Indeed, some winemakers say the 2018 tannin index – the IPT or indice polyphenols totaux – is the highest they’ve seen in years, requiring more of a gentle, tea-like ‘infusion’ approach to extraction of pigments, tannins, body and flavour vs the usual punch downs or pump-overs. In an interview with Wine-Lister, Technical Director Nicolas Labenne at Lynch-Bages explained “a normal tannin index (IPT) would be 70, a good year 80, and we’re at 95 in 2018.”
Huh. So perhaps my palate’s reaction to this vintage’s powerful tannins and the resulting wines wasn’t so surprising.
I’m happy to report that as I recovered from my initial tannic shock and tasted more (and more) wine, I was able to get beyond the acute angles of the wine and focus on its other pleasures. In sport, I believe we call this “training”.
Also reassuring was Château Pichon Baron’s technical director, Jean-René Matignon who helped make sense of my Bordeaux primeur experience.
“These are wines of exceptional structure and mystery,” said Jean-René when I had the good-fortune to sit next to him at a Pichon Baron lunch. “This is the pleasure and patience required of Bordeaux. The wine’s tannin will eventually crystallize into something pure and well-knit, but these wines need time to unfold. In 10 years – the window for classic Bordeaux – the wine’s tannins will be rich, velvety and mouth-filling.”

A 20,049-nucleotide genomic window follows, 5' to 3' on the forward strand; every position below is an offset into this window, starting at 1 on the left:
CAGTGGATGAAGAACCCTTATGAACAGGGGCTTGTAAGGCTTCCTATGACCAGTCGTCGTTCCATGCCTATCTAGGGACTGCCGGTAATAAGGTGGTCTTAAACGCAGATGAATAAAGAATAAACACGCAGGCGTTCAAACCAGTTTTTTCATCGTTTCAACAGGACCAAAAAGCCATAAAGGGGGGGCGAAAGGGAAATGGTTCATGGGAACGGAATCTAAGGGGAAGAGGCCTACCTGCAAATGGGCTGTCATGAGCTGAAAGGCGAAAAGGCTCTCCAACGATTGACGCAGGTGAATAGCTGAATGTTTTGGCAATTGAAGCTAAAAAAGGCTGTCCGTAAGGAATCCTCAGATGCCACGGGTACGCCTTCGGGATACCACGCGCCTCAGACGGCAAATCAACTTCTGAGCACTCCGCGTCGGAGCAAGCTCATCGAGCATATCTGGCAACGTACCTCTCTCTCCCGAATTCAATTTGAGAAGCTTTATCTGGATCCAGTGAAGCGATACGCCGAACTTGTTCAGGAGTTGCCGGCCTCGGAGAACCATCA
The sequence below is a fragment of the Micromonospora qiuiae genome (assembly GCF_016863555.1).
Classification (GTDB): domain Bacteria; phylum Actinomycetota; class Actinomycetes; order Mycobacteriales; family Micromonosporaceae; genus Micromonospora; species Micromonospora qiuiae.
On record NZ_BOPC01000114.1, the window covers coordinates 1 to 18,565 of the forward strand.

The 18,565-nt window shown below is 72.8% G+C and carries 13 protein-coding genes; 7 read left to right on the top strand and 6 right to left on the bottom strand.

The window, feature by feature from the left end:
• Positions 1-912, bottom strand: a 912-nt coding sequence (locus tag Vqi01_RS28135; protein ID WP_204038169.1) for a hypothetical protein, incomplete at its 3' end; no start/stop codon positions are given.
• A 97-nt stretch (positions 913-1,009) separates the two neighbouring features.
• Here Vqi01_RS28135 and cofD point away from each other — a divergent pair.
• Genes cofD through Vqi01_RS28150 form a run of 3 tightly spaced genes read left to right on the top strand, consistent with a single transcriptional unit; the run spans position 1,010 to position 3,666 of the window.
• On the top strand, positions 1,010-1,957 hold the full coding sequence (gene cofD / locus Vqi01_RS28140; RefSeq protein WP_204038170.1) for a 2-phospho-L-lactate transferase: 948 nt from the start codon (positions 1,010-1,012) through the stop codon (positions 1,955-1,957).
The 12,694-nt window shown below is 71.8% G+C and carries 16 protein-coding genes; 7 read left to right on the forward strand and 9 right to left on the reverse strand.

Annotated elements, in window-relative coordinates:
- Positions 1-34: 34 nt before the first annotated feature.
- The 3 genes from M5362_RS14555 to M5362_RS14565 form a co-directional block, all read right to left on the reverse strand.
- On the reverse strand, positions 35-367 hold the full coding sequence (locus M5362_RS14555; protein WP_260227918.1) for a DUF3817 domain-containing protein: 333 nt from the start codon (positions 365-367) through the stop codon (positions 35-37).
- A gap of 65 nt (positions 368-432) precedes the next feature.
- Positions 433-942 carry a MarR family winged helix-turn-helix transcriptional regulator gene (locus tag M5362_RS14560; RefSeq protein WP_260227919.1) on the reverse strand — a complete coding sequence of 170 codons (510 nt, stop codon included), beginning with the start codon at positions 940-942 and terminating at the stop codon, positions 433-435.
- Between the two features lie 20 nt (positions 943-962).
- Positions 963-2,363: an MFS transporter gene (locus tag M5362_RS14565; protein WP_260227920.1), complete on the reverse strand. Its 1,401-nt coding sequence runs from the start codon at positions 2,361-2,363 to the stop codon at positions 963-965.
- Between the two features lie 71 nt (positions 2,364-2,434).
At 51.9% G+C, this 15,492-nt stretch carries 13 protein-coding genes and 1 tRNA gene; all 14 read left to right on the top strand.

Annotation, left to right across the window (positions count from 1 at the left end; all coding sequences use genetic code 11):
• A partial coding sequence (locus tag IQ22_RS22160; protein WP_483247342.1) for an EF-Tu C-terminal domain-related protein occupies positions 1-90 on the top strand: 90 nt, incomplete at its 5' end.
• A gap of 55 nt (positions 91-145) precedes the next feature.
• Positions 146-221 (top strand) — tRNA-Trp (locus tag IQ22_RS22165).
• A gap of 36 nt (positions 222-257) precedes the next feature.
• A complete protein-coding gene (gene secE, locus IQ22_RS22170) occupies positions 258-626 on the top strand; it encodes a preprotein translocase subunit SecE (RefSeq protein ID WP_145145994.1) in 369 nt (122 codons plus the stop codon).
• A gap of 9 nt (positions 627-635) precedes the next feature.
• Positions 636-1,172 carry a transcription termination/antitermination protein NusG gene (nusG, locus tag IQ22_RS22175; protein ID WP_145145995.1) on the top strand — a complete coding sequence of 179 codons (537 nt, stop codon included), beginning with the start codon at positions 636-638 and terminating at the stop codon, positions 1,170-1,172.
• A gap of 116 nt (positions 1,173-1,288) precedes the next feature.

(For the tannin curious – you may want to seek out Emile Peynaud’s famous book Le Gout du Vin – or The Taste of Wine. The Professor of Oenology at the University of Bordeaux – has provided the original source material for many Bordeaux and international wine industry practices for the last 40 years, including a complete examination of the science and practice of winetasting. He uses the term “tannin verte” to describe astringency; it doesn’t mean unripe – but rather the green tannin that all young wine has).